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The Young Victoria (2009)

Love rules all

Rating: 7/10

Running Time: 100 minutes

US Certificate: PG UK Certificate: PG

For the majority of Brits, the idea of watching a film depicting Queen Victoria as a sexed-up fox is a bit like being told your Grandma’s sexual history over tea and biscuits. We have grown up seeing the same image of her in textbooks – portly, dressed in black and looking like she’s just been slapped with a wet fish. So, in theory, her and Emily Blunt’s version just don’t connect.

Remarkably, Jean-Marc Vallée (a Canadian) has made a touchingly human film. Queen Victoria (Blunt) is made to seem less godlike than normal as she is portrayed with a sense of humour, feelings and a disturbing obsession with a dog. Her fledgling relationship with Prince Albert (Rupert Friend) is so genuinely played out that it is easy to see why she was in mourning for decades following his death. Lord Melbourne, Albert’s rival, is played with appropriate devious smarm by a refreshingly decent Paul Bettany. Different themes are interestingly explored, like tug-of-wars over the queen, the popularity of the monarchy and how exactly do you have a lover’s tiff when your wife is the ruler of the world’s largest Empire? It’s done with admirable intelligence and doesn’t shy away from going into the ins and outs of the wranglings of High Society and Parliament.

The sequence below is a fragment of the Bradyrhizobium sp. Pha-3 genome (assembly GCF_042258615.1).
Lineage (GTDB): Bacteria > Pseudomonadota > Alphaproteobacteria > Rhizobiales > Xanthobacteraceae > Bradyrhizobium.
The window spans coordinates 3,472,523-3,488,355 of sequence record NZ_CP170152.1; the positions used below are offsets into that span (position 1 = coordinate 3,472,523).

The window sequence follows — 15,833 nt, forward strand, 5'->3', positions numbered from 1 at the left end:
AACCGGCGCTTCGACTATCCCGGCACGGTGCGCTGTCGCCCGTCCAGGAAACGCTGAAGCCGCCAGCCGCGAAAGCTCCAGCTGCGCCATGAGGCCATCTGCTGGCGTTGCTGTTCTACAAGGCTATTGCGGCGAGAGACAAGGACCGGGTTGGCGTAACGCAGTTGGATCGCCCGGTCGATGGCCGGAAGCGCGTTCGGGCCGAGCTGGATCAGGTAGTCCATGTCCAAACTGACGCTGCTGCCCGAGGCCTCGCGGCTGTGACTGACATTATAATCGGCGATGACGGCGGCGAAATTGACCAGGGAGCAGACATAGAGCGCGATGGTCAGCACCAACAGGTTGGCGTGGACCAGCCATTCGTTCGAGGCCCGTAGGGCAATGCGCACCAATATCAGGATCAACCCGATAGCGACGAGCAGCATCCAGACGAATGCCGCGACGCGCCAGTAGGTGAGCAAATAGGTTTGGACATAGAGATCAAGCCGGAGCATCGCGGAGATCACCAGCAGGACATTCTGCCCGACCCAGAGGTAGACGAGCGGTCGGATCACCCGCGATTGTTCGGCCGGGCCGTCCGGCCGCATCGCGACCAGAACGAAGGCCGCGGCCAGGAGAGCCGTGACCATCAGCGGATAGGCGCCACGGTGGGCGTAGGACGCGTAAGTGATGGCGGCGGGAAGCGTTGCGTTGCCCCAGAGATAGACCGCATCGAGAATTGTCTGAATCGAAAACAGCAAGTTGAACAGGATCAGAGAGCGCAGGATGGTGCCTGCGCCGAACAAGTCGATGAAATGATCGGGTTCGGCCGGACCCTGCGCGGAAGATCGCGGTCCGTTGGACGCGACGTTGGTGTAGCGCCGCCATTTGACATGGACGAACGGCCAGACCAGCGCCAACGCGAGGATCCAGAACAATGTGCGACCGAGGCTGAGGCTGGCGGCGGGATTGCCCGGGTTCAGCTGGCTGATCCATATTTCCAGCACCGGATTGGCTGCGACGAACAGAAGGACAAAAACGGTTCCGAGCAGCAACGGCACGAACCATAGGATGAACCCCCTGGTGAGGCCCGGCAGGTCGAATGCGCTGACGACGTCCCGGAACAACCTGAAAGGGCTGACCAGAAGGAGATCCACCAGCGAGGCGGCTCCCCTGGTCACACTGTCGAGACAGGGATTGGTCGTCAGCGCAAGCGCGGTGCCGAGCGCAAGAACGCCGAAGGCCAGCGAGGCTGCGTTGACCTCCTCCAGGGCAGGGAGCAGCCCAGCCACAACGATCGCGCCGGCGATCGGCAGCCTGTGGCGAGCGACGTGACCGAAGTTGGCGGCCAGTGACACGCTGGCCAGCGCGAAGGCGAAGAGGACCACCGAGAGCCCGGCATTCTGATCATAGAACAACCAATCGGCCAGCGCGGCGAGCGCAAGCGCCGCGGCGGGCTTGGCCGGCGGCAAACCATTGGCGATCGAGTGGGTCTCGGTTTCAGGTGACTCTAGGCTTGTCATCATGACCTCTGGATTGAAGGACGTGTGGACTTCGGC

As faithful and refreshing this film is, it isn’t going to be a lot of people’s cup of tea. The rigidly Bronte-esque world of the Victorian Upper Classes does not open itself up to much fun – just a lot of rumour and innuendo. It is safe to say that no-one is going to try and style their hair with semen or fall over outrageously but instead pithily denounce each other. It can also be quite complicated for those who have grown up in a republic as there are many different roles played by the protagonists. Give The Young Victoria a chance and you will be rewarded with a clever and lavishly re-created film.

It's Got: Intelligence, lavish settings, a good British cast

It Needs: A bit of background knowledge to follow the plot


A nice period romance that somehow makes Queen Victoria sexy and doesn’t insult the audience’s intelligence.